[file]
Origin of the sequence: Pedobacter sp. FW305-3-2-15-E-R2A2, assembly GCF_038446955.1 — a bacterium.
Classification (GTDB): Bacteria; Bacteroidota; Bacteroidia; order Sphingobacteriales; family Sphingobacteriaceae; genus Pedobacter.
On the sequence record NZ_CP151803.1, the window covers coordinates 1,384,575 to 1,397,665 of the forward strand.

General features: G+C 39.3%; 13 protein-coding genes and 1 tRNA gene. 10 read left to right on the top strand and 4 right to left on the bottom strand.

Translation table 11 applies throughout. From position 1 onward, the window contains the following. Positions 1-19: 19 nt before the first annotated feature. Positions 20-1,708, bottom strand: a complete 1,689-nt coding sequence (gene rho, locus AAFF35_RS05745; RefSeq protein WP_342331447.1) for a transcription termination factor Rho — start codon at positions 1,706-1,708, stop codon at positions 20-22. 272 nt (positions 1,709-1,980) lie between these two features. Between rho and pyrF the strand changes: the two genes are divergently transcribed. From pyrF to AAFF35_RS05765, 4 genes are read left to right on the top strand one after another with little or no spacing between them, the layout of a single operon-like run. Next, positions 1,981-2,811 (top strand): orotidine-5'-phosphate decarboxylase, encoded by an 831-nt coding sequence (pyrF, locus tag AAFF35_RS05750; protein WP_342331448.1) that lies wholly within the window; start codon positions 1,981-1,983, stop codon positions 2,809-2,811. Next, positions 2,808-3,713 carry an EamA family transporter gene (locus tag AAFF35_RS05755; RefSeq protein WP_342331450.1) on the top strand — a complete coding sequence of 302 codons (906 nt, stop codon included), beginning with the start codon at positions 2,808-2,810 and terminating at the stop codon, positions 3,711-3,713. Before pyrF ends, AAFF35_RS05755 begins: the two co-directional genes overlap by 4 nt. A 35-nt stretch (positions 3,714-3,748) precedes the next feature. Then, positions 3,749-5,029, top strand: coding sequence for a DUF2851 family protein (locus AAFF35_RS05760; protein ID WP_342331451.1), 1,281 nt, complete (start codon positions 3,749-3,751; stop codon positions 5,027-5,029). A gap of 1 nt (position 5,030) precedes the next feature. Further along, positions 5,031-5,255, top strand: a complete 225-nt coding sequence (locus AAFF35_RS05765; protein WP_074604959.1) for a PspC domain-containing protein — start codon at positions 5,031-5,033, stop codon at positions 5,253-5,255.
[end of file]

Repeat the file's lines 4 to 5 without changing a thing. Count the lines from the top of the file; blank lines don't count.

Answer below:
General features: G+C 39.3%; 13 protein-coding genes and 1 tRNA gene. 10 read left to right on the top strand and 4 right to left on the bottom strand.

Translation table 11 applies throughout. From position 1 onward, the window contains the following. Positions 1-19: 19 nt before the first annotated feature. Positions 20-1,708, bottom strand: a complete 1,689-nt coding sequence (gene rho, locus AAFF35_RS05745; RefSeq protein WP_342331447.1) for a transcription termination factor Rho — start codon at positions 1,706-1,708, stop codon at positions 20-22. 272 nt (positions 1,709-1,980) lie between these two features. Between rho and pyrF the strand changes: the two genes are divergently transcribed. From pyrF to AAFF35_RS05765, 4 genes are read left to right on the top strand one after another with little or no spacing between them, the layout of a single operon-like run. Next, positions 1,981-2,811 (top strand): orotidine-5'-phosphate decarboxylase, encoded by an 831-nt coding sequence (pyrF, locus tag AAFF35_RS05750; protein WP_342331448.1) that lies wholly within the window; start codon positions 1,981-1,983, stop codon positions 2,809-2,811. Next, positions 2,808-3,713 carry an EamA family transporter gene (locus tag AAFF35_RS05755; RefSeq protein WP_342331450.1) on the top strand — a complete coding sequence of 302 codons (906 nt, stop codon included), beginning with the start codon at positions 2,808-2,810 and terminating at the stop codon, positions 3,711-3,713. Before pyrF ends, AAFF35_RS05755 begins: the two co-directional genes overlap by 4 nt. A 35-nt stretch (positions 3,714-3,748) precedes the next feature. Then, positions 3,749-5,029, top strand: coding sequence for a DUF2851 family protein (locus AAFF35_RS05760; protein ID WP_342331451.1), 1,281 nt, complete (start codon positions 3,749-3,751; stop codon positions 5,027-5,029). A gap of 1 nt (position 5,030) precedes the next feature. Further along, positions 5,031-5,255, top strand: a complete 225-nt coding sequence (locus AAFF35_RS05765; protein WP_074604959.1) for a PspC domain-containing protein — start codon at positions 5,031-5,033, stop codon at positions 5,253-5,255.